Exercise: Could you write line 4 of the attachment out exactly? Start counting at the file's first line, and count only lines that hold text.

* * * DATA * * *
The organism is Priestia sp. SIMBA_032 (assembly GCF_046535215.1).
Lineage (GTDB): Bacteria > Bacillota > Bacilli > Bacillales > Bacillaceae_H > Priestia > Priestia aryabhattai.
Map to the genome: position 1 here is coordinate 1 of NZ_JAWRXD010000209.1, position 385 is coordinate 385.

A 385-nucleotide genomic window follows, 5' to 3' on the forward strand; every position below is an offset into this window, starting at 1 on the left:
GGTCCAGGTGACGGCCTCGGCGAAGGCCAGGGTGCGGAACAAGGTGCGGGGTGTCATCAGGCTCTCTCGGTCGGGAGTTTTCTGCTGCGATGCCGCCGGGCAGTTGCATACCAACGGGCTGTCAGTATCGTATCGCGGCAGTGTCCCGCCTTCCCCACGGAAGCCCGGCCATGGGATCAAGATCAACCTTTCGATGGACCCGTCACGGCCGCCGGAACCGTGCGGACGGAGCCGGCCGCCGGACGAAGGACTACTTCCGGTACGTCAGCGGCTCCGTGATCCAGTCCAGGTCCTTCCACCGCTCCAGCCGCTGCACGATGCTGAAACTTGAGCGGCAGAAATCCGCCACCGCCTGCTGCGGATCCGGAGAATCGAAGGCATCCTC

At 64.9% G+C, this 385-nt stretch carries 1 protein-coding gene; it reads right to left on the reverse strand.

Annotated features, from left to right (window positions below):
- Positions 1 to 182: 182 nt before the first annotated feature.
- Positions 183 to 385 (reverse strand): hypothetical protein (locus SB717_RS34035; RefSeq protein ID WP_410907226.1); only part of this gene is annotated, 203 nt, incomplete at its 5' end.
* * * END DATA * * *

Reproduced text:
A 385-nucleotide genomic window follows, 5' to 3' on the forward strand; every position below is an offset into this window, starting at 1 on the left: